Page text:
Serbia and South Stream – Walking the Tightrope
Although it is in Serbia’s interest that the South Stream gas pipeline is built, the government in Belgrade faces the fine balance between the interest of providing energy security and the need to harmonize with the policy of the EU, which it is looking to join.
When Russian President Vladimir Putin during a recent visit to Belgrade said that his state could not develop a project like South Stream on its own, some thought that was a also a message to the Serbian authorities, who had gone from fervent proponents of the pipeline’s construction to a much more moderate position after numerous warnings from the EU.
“South Stream cannot be realized unilaterally, but rather only if it involves two parties. We cannot build a project worth several billion dollars on our own, if our partners are weighing whether that project is necessary,” said Putin after meeting with Serbian officials in Belgrade. The Russian president added that the problems regarding the construction of the pipeline had increased due to political issues, and that politics is now harming the economy.
That notion is also clearly visible in the case of Serbia, which is completely dependent on Russian gas imports and to which South Stream would bring significant energy stability, with plentiful earnings from the pipeline’s construction and gas transit. However, Belgrade now has to balance between Brussels, which is asking that the building of the pipeline be harmonized with European regulations, and pressure from Moscow, which wants its project to be carried out as soon as possible.
Serbian Prime Minister Aleksandar Vucic has also attempted to explain the complexity of Serbia’s position. “I think that Serbia has a better agreement on South Stream than some European countries, it is a good agreement for us, but we have some obligations of our own and, of course, the construction of South Stream is not up to us but rather to an agreement between the EU and Russia,” Vucic said at a press conference with EU Delegation to Serbia chief Michael Davenport after the European Commission’s report on Serbia’s progress toward EU membership. “For [the pipeline] to start in Serbia and end in Serbia makes no sense at all,” added Vucic.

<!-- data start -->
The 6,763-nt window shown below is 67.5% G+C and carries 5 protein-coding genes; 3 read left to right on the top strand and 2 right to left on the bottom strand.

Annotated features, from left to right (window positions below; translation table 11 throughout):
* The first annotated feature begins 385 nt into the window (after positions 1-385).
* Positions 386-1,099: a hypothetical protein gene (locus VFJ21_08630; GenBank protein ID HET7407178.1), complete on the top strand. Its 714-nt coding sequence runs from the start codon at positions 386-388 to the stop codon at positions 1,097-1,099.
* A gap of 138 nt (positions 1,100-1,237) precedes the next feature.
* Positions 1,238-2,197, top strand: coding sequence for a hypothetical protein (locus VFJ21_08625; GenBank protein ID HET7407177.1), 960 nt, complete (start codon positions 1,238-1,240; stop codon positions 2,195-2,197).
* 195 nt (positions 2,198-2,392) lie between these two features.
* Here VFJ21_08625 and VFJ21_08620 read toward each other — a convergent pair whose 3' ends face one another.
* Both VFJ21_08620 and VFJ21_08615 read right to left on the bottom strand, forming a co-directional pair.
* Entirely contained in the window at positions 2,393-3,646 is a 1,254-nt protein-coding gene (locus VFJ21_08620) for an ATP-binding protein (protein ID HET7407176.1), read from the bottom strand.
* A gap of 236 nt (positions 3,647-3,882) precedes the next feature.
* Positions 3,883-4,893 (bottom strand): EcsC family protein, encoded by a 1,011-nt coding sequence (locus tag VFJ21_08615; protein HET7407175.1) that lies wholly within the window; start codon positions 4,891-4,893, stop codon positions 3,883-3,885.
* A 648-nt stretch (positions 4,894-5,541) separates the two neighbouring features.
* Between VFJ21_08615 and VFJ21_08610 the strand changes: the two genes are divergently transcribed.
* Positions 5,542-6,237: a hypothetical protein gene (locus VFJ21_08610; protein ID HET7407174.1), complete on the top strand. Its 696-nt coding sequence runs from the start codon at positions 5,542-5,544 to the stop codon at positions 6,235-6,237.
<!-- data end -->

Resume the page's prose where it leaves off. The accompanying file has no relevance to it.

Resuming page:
The construction of South Stream’s leg in Serbia, where only the first pipe was symbolically welded, ended up in the European Commission’s progress report on Serbia unveiled on October 8. In the energy section, Belgrade is asked to harmonize its regulations with European ones prior to building the pipeline. There is also the request that Belgrade gradually harmonize its foreign policy with the EU, which is particularly important as Serbia has not joined Brussels’ sanctions against Russia.
Mahmut Busatlija, Associate of the Belgrade Economics Institute, told Natural Gas Europe that Serbia was “only collateral damage” of the relationship between the U.S. and the EU on one side and Russia on the other. “Serbia will lose a great deal if South Stream is not built. The question is even raised as to stable gas supplies during the winter, if there is a gas crisis between Russia and Ukraine. The government in Kiev cannot resolve the matter of gas supply soon and it is nearly certain that it will reach for some of the quantities being transported through its territory to the EU,” said Busatlija.
The Russian president confirmed that theory during his visit to Belgrade. “If Ukraine ends up stealing gas like it did in 2008,” Russia will be forced to reduce deliveries of the fuel by that same amount, said Putin.
Busatlija agrees with the remark that ”politics is now harming the economy.” “Russian Gazprom is not the sole owner of South Stream, it is also owned by an Italian and a French company. Europe needs that Russian gas and it has to come from somewhere. Serbia needs that same gas, especially during the winter. However, despite its needs, Belgrade is now forced to balance between Brussels and Moscow, which should resolve the dispute over the pipeline as soon as possible,” he said.
But Serbia is, at least declaratively, not giving up on South Stream. Serbian Deputy Prime Minister Zorana Mihajlovic said conditions had been created for the issuing of construction permits on certain sections of the pipeline. “With regard to the construction of the South Stream pipeline, Serbia is not the problem, rather the key is the relationship between Russia and the EU. For us it is important that construction begin as soon as possible, and it is even more important to secure gas stability until the moment the first deliveries of gas are made through the pipeline, because until then we will be vulnerable as a country,” said Mihajlovic.
The South Stream project, worth about 16 billion dollars, is headed by Russia’s oil giant Gazprom. The pipeline is to transmit Russian gas to Europe as of late 2015, bypassing Ukraine.
The new EU high representative, Federica Mogherini, said in early October that ”not all political conditions have been created” for the continuation of construction of South Stream, which also involves Italian Eni and French EDF.
The European Commission, which believes Gazprom’s agreements violate European rules of competitiveness, has asked Bulgaria, which the pipeline is to enter through the Black Sea, to suspend work on the construction of South Stream.
Igor Jovanovic in Belgrade
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